Temporomandibular Joint elements.
Top, The temporomandibular joint (TMJ) is formed at the meeting point of the temporal bone, which is part of the cranium (skull), and the lower jaw bone, called the mandible.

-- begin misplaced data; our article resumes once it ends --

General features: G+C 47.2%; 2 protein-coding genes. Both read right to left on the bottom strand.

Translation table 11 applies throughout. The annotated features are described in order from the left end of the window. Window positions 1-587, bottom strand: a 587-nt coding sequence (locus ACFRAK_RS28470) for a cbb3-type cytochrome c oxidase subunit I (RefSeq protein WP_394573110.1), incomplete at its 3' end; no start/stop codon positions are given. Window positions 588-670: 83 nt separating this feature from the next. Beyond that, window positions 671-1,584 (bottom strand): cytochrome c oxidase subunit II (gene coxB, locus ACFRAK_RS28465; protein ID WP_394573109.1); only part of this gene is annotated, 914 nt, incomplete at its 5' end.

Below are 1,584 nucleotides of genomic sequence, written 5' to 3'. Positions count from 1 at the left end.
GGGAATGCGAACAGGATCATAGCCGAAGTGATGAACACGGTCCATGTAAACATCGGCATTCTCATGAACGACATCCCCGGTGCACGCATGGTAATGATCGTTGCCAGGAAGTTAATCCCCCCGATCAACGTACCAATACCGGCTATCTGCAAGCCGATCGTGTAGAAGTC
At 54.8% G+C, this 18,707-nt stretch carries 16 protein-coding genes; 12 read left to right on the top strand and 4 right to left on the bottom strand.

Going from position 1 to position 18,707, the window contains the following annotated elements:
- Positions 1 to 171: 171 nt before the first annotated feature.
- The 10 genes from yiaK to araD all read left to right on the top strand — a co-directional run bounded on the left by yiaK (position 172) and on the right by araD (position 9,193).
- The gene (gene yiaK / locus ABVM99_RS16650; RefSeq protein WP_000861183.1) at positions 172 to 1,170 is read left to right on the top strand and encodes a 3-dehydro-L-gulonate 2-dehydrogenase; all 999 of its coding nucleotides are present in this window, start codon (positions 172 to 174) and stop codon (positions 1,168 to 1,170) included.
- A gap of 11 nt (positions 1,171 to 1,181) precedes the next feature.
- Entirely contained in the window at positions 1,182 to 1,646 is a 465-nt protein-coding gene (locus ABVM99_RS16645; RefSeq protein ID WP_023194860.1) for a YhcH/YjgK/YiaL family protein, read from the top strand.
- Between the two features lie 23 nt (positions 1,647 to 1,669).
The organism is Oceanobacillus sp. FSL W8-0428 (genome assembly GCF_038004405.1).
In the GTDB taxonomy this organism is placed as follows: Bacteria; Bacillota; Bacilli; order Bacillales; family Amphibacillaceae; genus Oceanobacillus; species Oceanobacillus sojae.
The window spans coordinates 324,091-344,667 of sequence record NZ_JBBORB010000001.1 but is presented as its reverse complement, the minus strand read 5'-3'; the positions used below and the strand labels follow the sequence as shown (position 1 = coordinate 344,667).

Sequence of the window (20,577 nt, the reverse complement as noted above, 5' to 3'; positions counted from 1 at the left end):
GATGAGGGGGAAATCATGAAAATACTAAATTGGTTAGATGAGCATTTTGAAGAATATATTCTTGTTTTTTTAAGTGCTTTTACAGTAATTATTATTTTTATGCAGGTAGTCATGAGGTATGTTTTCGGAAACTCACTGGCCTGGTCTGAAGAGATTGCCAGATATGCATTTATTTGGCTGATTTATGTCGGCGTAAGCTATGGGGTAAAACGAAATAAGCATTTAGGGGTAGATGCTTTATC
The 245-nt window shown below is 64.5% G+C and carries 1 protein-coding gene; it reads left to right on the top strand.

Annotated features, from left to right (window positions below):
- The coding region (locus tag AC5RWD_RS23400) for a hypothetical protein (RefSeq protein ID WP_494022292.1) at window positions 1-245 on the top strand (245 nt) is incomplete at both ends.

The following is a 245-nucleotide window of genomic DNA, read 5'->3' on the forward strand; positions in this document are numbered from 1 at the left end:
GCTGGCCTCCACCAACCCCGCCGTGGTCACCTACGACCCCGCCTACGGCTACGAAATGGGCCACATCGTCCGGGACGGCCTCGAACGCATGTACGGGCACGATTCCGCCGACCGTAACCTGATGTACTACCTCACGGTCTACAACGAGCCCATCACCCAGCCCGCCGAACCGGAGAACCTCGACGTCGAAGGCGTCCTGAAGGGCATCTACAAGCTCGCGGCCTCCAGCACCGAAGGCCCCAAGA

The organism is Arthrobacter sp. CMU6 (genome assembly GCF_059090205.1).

Bottom, The articular disc, which divides the joint into two, is composed of fibrocartilaginous tissue positioned between the two bones that form the joint. The TMJ is one of the few synovial joints in the human body with an articular disc. The lower joint compartment formed by the mandible and the articular disc is involved in rotational movement, the initial movement of the jaw when the mouth opens. The upper joint compartment formed, by the articular disc and the temporal bone, is involved in translational movement, the secondary gliding motion of the jaw as it is opened widely. The condyle is the undersurface facets formed where the mandible meets the bottom surface of the disc. The glenoid (or mandibular/articular) fossa is the portion of the temporal bone which mates to the upper surface of the disc.